Asia to play key role in development of responsible investing, says AXA
25 October 2012
News, Asia, Global
By Toby Garrod
Historical growth patterns in Asia suggest that awareness of responsible investing (RI) is set to grow rapidly here, as countries and companies in the region learn from the progress and mistakes made in the West, says Matt Christensen, Paris-based global head of responsible investment at AXA Investment Managers.
A discussion about how to create a more responsible model of capitalism is taking place across the world, he notes, opening up fertile ground for the global expansion of RI.
“We are seeing the continuation of the global financial crisis that started in 2008, and it continues to make the citizenry, investors, companies and regulators reevaluate what is good capitalism. What are the right rules to create long-term sustainable capitalism? This then feeds into a discussion that directly impacts the field of RI,” says Mr. Christensen. “What I expect to see, at the minimum, over the coming years, are incentives on a global scale that force more transparency on to investors and companies regarding how they look at these criteria. This is very much a long-term trend.”
While RI has been slow to take off in Asia, the opportunity for expansion is likely enormous. Assets in socially screened portfolios in the US stood at US$3.07 trillion by early 2010, a 34% increase since 2005, according to the US SIF's 2010 Report on Socially Responsible Investing Trends in the United States.
Mr. Christensen sees good reasons to expect rapid absorption of the ideas in the region: “We are still early in the game in this vibrant region, but the region has proven itself very capable of leapfrogging Western trends. In terms of investments in the environmental sphere, we can look at the energy sector. Many firms and countries have clearly thought, ‘let’s skip over some of the mistakes that other countries have made in the shift into cleaner technology’. That’s how China took over the solar cell market, for instance.”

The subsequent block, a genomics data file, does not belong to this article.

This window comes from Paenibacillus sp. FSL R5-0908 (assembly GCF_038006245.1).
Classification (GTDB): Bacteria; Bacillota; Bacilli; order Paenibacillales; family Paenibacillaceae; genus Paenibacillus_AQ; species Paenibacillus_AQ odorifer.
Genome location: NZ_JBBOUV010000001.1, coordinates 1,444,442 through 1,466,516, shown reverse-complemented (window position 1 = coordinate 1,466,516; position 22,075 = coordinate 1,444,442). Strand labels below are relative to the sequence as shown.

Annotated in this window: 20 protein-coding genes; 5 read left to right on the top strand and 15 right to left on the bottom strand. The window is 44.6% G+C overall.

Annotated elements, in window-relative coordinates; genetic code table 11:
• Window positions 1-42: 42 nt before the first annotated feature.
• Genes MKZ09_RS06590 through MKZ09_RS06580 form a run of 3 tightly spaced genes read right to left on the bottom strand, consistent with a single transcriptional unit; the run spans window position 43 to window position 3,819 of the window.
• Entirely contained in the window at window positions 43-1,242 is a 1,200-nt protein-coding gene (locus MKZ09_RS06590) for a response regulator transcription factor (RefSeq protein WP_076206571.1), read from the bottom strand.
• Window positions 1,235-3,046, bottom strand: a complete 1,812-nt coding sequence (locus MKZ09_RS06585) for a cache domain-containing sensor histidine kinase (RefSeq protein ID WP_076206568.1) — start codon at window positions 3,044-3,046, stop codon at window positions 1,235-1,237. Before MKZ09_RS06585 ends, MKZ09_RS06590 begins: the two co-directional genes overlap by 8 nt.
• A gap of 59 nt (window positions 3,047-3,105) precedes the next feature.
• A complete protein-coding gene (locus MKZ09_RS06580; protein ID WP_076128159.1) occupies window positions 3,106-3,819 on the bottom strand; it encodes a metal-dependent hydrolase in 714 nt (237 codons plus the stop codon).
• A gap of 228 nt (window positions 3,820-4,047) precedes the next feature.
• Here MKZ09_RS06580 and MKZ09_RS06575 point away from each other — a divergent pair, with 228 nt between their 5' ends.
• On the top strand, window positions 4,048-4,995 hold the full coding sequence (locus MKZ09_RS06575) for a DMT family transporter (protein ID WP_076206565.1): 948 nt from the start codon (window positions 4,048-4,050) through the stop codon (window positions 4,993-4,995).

He goes on to exemplify the ways in which strategic changes could take place.
“Discussions were going on for a long time in the West before strategic moves came about. In Asia I think we are seeing a direct shift to strategic considerations, and this phase will be completed much faster. The finance industry is going to move steadily in demanding the integration of environmental, social and corporate governance (ESG) factors into product design. At the fund management level, they are going to take it all the way back up to the investment committee at board level and say: ‘we need to have a policy regarding how we approach this across all of our asset classes’.”
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